Do you need new inspiration to get creative and make artwork? Today I'm sharing 5 Quick & Easy Ways to Start Your Best Painting Now. Don't let the white canvas intimidate you with its blankness. Rest assured, the utter lack of creative ideas that you may be experiencing hits most artists hard at one time or another.
There's no need to give up your studio and art supplies. I've been through dry periods myself with work, family life, and other responsibilities coming between me and my art practice. Like most artists, I know how hard it can be to pick up the pencil or paintbrush and start a new artwork after taking time away from the art-making process.
That's why I'm sharing my best 5 tips for getting restarted and re-motivated in the studio. That way you can avoid trial and error in finding your way to the canvas and get back to making your best artwork yet!
5 Quick & Easy Ways to Start Your Best Painting Now
Work from A Drawing
- Go through your sketchbooks or storage area. Most artists have tons of old work they haven't looked at in ages. Now is the time to revisit that artwork!
- Choose one old drawing, painting, or other work that catches your eye, either for features you like or dislike. It doesn't matter if the work is very old or more recent.
- Copy the elements of the drawing that appeal to you - the lines, tones, colors, or shapes. See how you can make it better than the original.
Outline the Elements of Your Favorite Artwork on the Canvas
- Artists all have favorite artwork from the history textbooks. Pick one of your favorites and analyze what you like about it.
- Sketch out the composition of the work on your canvas.
- Use a different color combination than the original and exaggerate your favorite section of the artwork. Before you know it, you'll have something new and exciting!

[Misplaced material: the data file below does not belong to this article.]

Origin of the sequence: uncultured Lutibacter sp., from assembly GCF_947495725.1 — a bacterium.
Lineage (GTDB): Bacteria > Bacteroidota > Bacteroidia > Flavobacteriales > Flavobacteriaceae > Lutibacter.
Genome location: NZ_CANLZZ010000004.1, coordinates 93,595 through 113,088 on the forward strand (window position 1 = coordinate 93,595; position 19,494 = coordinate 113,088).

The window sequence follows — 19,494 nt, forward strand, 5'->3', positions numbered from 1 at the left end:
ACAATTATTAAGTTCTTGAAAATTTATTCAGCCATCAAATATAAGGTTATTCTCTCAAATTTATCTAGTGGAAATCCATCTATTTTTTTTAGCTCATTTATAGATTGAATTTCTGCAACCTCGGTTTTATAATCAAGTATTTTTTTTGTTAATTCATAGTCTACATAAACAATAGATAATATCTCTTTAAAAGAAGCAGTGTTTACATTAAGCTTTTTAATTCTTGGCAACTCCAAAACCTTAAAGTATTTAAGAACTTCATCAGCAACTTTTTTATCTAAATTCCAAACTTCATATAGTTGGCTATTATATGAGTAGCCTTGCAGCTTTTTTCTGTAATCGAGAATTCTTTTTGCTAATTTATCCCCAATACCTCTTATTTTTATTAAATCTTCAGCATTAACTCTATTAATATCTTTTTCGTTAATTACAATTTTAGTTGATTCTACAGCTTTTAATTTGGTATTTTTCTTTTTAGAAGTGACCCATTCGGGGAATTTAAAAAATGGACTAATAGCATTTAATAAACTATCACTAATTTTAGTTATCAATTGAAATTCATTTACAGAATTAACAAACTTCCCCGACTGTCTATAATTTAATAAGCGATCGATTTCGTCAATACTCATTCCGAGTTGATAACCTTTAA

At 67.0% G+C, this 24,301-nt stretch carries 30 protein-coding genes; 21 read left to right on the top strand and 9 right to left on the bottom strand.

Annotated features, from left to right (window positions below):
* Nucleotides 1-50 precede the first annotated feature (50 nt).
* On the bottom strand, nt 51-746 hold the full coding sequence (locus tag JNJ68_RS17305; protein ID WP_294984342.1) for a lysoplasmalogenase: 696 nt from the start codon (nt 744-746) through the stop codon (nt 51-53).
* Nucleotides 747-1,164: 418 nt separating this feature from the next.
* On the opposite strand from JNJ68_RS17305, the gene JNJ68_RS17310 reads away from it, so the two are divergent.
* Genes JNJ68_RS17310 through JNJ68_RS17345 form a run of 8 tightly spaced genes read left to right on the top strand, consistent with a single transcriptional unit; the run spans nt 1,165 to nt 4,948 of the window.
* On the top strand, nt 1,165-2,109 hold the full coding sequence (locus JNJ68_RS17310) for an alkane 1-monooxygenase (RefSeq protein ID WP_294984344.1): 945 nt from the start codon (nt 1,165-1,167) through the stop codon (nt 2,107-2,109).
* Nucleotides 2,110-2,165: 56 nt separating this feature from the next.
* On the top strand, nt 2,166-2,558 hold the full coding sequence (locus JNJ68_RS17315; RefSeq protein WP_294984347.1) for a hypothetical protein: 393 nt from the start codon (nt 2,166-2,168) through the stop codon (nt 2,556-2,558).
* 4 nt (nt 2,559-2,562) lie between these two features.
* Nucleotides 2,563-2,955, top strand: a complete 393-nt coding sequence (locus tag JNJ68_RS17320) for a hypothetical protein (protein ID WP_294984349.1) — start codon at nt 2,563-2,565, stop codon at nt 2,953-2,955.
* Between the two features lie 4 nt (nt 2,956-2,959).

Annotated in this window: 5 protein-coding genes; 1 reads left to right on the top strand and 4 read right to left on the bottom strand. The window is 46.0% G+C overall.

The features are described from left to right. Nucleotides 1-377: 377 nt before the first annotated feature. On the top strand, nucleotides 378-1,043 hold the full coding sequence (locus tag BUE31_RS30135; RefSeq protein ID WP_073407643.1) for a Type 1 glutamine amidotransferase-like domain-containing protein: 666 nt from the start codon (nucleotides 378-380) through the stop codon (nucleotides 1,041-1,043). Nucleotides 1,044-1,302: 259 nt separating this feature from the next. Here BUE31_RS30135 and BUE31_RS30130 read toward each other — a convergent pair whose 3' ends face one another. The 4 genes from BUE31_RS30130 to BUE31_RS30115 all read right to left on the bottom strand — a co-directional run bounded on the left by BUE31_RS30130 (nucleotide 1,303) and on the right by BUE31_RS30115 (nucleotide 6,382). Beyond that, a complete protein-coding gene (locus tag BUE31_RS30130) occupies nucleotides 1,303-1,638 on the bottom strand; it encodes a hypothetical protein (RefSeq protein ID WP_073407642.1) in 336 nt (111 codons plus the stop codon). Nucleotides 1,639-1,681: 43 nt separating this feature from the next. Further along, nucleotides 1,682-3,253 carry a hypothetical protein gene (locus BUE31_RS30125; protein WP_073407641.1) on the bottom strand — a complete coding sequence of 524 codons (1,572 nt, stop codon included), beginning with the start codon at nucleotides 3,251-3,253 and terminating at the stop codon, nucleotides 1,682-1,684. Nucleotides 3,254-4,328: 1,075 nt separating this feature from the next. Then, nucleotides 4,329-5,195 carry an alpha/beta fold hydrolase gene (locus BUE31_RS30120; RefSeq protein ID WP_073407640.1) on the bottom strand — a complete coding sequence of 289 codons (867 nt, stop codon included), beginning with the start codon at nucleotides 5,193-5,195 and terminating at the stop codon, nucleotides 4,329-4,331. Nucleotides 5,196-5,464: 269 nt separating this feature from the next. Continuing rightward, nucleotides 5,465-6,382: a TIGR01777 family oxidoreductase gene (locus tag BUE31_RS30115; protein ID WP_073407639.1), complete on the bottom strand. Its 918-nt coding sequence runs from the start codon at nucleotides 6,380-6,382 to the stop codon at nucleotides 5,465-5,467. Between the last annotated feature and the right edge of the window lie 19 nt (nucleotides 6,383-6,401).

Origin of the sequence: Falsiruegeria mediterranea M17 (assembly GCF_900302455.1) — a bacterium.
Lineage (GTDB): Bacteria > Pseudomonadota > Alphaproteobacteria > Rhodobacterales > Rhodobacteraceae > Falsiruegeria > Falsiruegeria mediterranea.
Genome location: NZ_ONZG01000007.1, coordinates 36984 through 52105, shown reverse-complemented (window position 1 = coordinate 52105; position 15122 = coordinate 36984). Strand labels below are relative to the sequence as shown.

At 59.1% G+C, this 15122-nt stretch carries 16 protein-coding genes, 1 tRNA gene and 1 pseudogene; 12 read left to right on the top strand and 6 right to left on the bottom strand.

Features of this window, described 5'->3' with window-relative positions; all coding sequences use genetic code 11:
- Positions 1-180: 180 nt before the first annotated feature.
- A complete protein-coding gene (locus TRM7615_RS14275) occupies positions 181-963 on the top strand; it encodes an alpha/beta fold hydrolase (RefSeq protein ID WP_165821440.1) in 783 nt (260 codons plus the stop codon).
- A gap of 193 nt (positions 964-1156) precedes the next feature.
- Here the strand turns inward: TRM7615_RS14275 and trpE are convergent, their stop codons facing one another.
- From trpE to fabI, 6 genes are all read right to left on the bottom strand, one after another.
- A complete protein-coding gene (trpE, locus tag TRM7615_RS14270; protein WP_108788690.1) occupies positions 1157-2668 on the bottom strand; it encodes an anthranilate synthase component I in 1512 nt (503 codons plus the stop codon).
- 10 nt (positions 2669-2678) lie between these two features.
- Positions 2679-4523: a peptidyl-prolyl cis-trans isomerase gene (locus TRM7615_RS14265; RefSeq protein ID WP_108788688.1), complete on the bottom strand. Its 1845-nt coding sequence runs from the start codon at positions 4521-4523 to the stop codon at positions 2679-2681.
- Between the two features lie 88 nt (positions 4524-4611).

Cover the Canvas as Quickly as You Can with Your Favorite Color
- The shocking whiteness of the black canvas could be intimidating you from making your first mark. An easy way to overcome the fear of beginning is to cover the canvas with a color.
- Can't pick a color? If you have trouble choosing, try Indian Red or Yellow Ochre. These are colors that Old Masters used as base-coats to begin paintings.
- Create texture with the paint by using a rough brush or palette knife to quickly cover the canvas with the color. This will give you an interesting pattern and starting point to work from when you're ready.
Meditate in Front of the Canvas
- Meditation may be new to you but many artists use this technique. Both Eastern and Western artists traditionally spend time softly gazing at their blank canvas before starting to paint.
- Meditation clears the mind and helps with focus. Remember to turn off your cellphone and anything else that beeps or buzzes.
- It may sound cheesy but give it try. You may be amazed at how a little silence and stillness brings forth your creative ideas.
Cover-Up an Old Artwork and Exaggerate Its Lines and Tones
- Choose an old piece of artwork that was never finished or that you just can't stand anymore.
- Outline the most dominant shapes with a new color.
- Use that outline on your blank canvas and see how you can fill it in with tone and color.
In summary, it can be difficult to get back to your creative art practice after taking time off. The 5 ideas are starting points to get you quickly and easily back to making your art. You have to find the right inspiration and motivation to get your creative juices flowing again.
That creative sizzle could be ignited by relooking at past projects like drawings and sketchbooks in storage. Or it could come from revisiting a favorite artwork at your local museum or in an art history textbook. Sometimes you need to clear your mind and give yourself some space to meditate and concentrate on new ideas.
Were these 5 tips helpful for you? I hope they help you get back to your creative practice and to making your new, most amazing artwork. What other suggestions do you have for starting a new artwork after a long absence from the studio? Please share in the comments below.
Blue Toy Elephant Painting 1, Acrylic on Panel, 4″ x 4″, 2015